2 Bond ETFs That Are in Play Now
10/31/2011 11:30 am EST
The stock market rally has cleared the way for a bond market selloff, and two popular Treasury bond funds are heading lower to test key Fibonacci levels. Here’s how traders can play them.
If you’re looking only at the stock market, you’re likely missing the other side of the coin, which is the bond market.
With the recent surge through resistance in stocks, let’s get a checkup on the break under support in popular bond funds like the iShares Barclays 20+ Year Treasury Bond Fund (TLT) and the iShares Barclays 7-10 Year Treasury Bond Fund (IEF).
First, the 20+ year bond fund, TLT:
Let’s start with the basics and move from there.
Bonds surged, breaking overhead resistance in August at the same time stocks collapsed. Bonds reached targets beyond what many traders thought was possible.
After such a strong rally, odds favor a retracement (at best) or even a reversal of trend, which was confirmed by the negative dual divergences in both volume and momentum (the picture is clearer in IEF below).
The TLT fund peaked at $125 and has been heading lower in conjunction with a “bottomed” stock market rocketing higher and higher.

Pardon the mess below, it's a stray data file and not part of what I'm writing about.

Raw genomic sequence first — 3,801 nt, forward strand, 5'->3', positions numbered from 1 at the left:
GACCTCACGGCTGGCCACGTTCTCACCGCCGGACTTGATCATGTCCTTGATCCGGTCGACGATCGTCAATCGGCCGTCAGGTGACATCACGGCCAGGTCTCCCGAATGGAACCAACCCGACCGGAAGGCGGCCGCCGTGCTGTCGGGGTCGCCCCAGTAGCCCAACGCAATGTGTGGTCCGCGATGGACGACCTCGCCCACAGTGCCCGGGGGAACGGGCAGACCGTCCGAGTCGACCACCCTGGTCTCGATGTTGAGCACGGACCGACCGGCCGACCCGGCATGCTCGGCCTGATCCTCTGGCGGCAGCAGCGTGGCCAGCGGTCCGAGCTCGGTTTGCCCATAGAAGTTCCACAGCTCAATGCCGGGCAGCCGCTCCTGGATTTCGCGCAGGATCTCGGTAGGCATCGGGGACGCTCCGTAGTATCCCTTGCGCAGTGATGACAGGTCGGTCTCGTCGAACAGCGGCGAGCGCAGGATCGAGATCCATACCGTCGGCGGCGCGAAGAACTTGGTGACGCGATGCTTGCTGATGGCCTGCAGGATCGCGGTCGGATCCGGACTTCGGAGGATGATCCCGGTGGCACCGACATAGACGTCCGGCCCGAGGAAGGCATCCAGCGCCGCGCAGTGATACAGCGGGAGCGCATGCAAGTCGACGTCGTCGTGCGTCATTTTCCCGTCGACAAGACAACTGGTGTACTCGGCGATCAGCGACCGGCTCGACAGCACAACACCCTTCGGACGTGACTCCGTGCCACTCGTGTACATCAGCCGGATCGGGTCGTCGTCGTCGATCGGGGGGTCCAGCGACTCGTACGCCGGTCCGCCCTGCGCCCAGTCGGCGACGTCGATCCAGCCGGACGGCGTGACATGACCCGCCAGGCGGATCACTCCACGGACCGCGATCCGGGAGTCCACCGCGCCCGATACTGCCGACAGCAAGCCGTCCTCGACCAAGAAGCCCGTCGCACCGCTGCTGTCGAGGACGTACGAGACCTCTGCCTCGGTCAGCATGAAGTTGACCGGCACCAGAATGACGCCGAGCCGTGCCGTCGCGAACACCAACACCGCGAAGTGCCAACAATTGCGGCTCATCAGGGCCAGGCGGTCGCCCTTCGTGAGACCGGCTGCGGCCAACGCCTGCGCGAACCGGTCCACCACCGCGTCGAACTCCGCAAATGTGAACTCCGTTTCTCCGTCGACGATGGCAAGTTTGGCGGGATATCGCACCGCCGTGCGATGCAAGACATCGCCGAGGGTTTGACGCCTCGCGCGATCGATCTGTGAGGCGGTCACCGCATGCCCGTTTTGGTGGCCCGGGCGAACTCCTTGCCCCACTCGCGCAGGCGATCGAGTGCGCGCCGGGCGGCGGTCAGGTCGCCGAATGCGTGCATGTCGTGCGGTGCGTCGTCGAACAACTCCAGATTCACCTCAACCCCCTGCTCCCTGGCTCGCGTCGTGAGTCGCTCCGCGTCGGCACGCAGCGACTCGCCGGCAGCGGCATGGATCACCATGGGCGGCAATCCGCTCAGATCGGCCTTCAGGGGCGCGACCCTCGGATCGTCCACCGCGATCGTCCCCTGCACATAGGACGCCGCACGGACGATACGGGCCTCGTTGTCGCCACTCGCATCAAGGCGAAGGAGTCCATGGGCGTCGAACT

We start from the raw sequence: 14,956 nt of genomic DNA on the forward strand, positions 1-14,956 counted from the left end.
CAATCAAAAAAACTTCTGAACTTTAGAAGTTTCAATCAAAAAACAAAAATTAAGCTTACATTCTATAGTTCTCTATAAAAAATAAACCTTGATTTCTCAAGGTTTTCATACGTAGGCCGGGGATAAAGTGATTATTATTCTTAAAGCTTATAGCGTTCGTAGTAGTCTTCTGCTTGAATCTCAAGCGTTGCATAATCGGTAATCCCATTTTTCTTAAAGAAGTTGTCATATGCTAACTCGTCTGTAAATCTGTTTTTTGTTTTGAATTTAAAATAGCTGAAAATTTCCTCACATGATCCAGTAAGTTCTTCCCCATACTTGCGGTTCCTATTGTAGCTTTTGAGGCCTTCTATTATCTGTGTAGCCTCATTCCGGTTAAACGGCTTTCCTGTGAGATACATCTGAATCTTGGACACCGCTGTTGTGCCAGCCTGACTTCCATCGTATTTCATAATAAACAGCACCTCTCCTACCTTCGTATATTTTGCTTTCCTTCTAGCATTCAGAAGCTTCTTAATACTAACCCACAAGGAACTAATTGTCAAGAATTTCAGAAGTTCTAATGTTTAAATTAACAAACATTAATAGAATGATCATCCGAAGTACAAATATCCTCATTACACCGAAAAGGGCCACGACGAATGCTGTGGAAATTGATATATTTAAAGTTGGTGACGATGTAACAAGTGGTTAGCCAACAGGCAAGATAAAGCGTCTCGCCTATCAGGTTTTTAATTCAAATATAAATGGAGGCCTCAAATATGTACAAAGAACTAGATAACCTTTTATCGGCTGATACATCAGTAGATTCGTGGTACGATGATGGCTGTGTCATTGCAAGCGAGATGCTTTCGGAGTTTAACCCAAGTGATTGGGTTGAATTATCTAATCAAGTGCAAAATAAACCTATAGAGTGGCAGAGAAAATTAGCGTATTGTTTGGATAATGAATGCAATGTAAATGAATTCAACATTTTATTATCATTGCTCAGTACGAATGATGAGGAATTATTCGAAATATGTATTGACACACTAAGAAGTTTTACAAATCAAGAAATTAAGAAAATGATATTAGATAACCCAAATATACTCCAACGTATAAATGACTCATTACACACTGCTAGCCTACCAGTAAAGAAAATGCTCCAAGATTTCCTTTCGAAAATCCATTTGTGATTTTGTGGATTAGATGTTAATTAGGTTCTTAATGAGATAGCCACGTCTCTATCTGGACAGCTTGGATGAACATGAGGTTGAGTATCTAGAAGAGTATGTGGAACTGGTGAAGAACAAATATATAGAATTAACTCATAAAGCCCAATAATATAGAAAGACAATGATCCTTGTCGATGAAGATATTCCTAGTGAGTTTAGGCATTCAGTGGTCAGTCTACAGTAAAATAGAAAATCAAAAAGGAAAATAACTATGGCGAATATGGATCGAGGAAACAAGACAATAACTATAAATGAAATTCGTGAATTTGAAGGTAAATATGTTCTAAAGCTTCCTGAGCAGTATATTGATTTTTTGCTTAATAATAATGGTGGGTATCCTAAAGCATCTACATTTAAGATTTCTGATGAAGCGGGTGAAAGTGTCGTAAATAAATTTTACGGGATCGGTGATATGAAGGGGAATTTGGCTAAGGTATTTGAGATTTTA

The first sell signal came on the break of the rising 20-day exponential moving average (EMA) at $117.50, and the second signal triggered on Thursday with a breakdown and close under the rising 50-day EMA and 38.2% “short-term” Fibonacci grid.
That puts bonds on a downward path to test lower support levels, including the Fibonacci confluence here at $110 (bigger 38.2% level), and if this confluence target fails, we’d be looking to the middle confluence at $105.
Keep those levels in mind in the event we do continue to see lower and lower bond (fund) prices, which almost certainly will correspond with higher stock prices (particularly if the S&P 500 can close above 1,300).
NEXT: Latest Technical Picture for Bond Fund IEF|pagebreak|
As mentioned, the picture is similar in the 7-10 year bond fund, IEF:
I believe the negative divergences show up clearer on the IEF fund, but you be the judge.
It’s a lesson on how divergences undercut (fail to confirm) new price highs, putting traders on the defensive (taking profits) or short selling in anticipation of a potential reversal (aggressive strategy).
Similarly, the first “confirmed” sell signal came on the break of the rising 20-day EMA at $104, which was followed up immediately with a break/close under the 50-day EMA (ahead of TLT).
Thursday gave us a fresh sell signal in the form of the breakdown under horizontal trend line support (price) and the 38.2% Fibonacci line, as drawn.
Longer term, $97 is a reasonable confluence target (price and the 200-day simple moving average, or SMA) if stocks continue their upward bounce (and of course, bonds continue their downward swing).
Continue watching these levels in conjunction with what’s happening in the stock market.
By Corey Rosenbloom, CMT, trader and blogger, AfraidtoTrade.com